Cook, William H. 1915-, b. Plainview, TX. B. S.M. E. (1934), Rensselaer Poly. Inst., M. S. (1938), Mass. Inst. ofTech. Cook was a designer of the Boeing High-Speed Wind Tunnel and was involved with the stability and control development of many Boeing designs, including the B-29, XB-47, and 707. He was co-inventor of the B-47 electronic yaw damper, one of the first of its kind.
Cooper, George E. 1916-, b. Burley, ID. B. S. (1940), U. of Calif. Cooper combined NACA/NASA engineering and research test pilot careers to become an important stability and control contributor. He is the Cooper of the Cooper-Harper handling qualities rating system and the author of a NASA Technical Note that is a text for test pilot training schools.
Czinczenheim, Joseph 1919-1994, b. Hungary. La Sorbonne, Centre Superieur de Mecanique, Paris. He worked on stability and control problems of the STOL Breguet 941, the transonic Breguet Taon, and the BAC-Breguet-Dassault Jaguar. Later, he was involved with certification of the Dassault Civil Transport /C and with stability and control of several Israeli prototypes. He was a member of the AGARD Flight Mechanics Panel.
Doetsch, Karl-H. 1910-, b. Kaldenhusen, Germany. Dipl.-Ing. (1934), TH Aachen, Dr. – Ing. (1943), TU Berlin. Professor Doetsch is an aeronautical scientist as well as a 3,000- hour test pilot. His contributions are fly-by-wire control (Avro 707C, Do 27, Pembroke), flight simulation, flight recording, and advanced aircraft flight controls. He chaired the
AGARD Flight Mechanics Panel and has made special efforts to broaden international cooperation in education and research.
Duncan, William Jolly 1894-1960, b. Hillhead, Glasgow. D. Sc. (1930), U. of London. Duncan was co-author of the important textbook Elementary Matrices and author of the 1952 book Control and Stability of Aircraft. His other contributions were in the theories of aileron reversal, tail buffeting, aerodynamic derivatives, and flap hinge moments.
Dunn, Orville R. 1916-1997, b. Wayne, PA. B. S. (1939), Mass. Inst. of Tech. Dunn was chief of stability and control at the Douglas Aircraft Santa Monica Division during the designs of the DC-4, C-74, DC-6, DC-7, and DC-8 transports. He produced a useful synthesis of methods for control force reduction by various tab systems. As Director of Aerodynamics he saw the DC-10 through certification.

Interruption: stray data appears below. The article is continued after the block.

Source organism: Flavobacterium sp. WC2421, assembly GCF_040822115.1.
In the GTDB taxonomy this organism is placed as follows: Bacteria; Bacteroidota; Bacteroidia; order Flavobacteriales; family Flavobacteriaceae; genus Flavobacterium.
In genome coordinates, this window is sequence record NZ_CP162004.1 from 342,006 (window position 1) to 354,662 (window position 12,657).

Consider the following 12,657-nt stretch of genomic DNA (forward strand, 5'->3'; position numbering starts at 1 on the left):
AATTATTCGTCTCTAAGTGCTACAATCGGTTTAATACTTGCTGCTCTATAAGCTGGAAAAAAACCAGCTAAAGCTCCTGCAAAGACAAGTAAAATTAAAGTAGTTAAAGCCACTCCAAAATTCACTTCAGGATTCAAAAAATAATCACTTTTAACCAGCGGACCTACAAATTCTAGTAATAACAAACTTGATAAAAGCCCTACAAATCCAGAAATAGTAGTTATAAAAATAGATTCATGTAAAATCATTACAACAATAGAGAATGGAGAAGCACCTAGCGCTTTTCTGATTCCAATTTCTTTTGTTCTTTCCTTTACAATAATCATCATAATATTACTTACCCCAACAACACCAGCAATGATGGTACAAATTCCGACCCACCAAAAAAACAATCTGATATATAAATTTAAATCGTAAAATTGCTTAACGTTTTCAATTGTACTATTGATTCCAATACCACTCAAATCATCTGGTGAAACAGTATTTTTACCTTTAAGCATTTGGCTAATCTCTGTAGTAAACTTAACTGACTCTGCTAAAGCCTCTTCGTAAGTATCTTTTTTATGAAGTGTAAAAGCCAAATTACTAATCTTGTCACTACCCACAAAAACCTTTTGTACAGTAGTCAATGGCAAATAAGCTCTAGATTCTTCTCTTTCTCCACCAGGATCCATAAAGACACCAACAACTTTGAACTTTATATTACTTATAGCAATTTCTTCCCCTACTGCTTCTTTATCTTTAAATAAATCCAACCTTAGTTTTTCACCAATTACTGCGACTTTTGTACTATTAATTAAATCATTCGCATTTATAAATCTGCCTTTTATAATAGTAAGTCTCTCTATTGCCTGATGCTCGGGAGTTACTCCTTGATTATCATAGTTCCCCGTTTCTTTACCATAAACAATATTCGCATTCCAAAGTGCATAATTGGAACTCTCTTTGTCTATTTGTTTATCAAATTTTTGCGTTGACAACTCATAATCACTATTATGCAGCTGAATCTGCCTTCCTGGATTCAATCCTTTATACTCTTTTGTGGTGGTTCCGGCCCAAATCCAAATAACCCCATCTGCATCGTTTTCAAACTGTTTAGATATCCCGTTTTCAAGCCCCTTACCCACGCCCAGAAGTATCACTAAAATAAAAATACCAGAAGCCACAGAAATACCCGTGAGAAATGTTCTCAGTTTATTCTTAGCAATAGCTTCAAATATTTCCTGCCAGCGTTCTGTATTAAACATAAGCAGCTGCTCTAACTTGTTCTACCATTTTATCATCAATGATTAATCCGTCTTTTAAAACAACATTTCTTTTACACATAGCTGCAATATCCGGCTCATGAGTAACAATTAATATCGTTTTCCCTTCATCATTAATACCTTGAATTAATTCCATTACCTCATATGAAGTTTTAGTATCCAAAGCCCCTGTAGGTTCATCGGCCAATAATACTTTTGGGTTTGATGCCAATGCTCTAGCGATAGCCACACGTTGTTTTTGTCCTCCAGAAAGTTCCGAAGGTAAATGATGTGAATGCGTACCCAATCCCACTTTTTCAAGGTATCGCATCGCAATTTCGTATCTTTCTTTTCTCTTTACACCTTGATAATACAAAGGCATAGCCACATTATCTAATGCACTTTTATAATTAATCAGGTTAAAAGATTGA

Efremov, Alexander V. 1944-, b. Gorky Cty, U. S.S. R. Ph. D. (1973), D. Sc. (1996), Moscow Aviation Inst. As an expert in flight dynamics and control and in pilot-in-the-loop problems, Dr. Efremov participated in the flight control system designs for the aerospace vehicle Buran, the airship ALA-40, and the TU-204 and IL-96 airplanes. He is a member of the SAE control and guidance systems committee.
Etkin, Bernard 1918-, b. Toronto, Canada. B. A.Sc. (1941), M. A.Sc. (1947), U. of Toronto, D. Eng. (Hon) (1971), Carleton U. Dr. Etkin had a long career at the University of Toronto, becoming University Professor in 1982. He wrote three standard stability and control texts, which have German, Russian, and Chinese editions. Etkin made many contributions to the theory of flight dynamics, including flight in turbulence and dynamic longitudinal stability at high altitude.
Gates, Sidney B. 1893-1973, b. Watton, England. Gates was a brilliant theorist who did remarkable work on analyzing spins and predicting spin recovery with minimal facilities. Gates is responsible for the important flying qualities parameters of static and maneuver margins and stick force per g. With A. V Stephens, he established the effect of air density on spins. The scope of his stability and control work is truly wide. Gates was the British counterpart of R. R. Gilruth in flying qualities research.
Gee, Brian 1933-, b. Manchester, U. K. B. Sc. (1954), Manchester U. Gee was head of the Flight Control Systems Design Group at British Aerospace, Warton, involved with the Jaguar and Fly-by-Wire Jaguar, the Toronado, EAP, Eurofighter, and the RAE VAAC Harrier. His main contributions were in the areas of component requirements, digital flight control specifications, and system clearance for flight control/structural mode interactions.
Gera, Joseph 1937-, b. Szentes, Hungary. B. Ae. (1961), Auburn U., M. Appl. Mech. (1965), U. of Virginia. At NASA Langley and Dryden Flight Research Facility Gera contributed to understanding the effects of wind gradients on pitch stability. He led efforts at Dryden to integrate simulators into flight research and to measure stability margins “on-line” for such aircraft as the X-29A.
Gibson, John C. 1929-, b. Swatow, China. M. Sc. (1958), Cranfield, Ph. D. (1999), Delft U. of Technology. At English Electric/British Aerospace, 1952-1992, he worked on the flight control systems of the Lightning, TSR-2, and Jaguar and developed new fly-by-wire handling design methods and criteria for the Tornado, BAe FBW Jaguar, the Experimental Aircraft Programme (EAP), the Eurofighter, and the VAAC (vectored-thrust) Harrier. He is responsible for the phase-gain, dropback, and other criteria used to prevent pilot-induced oscillations by design.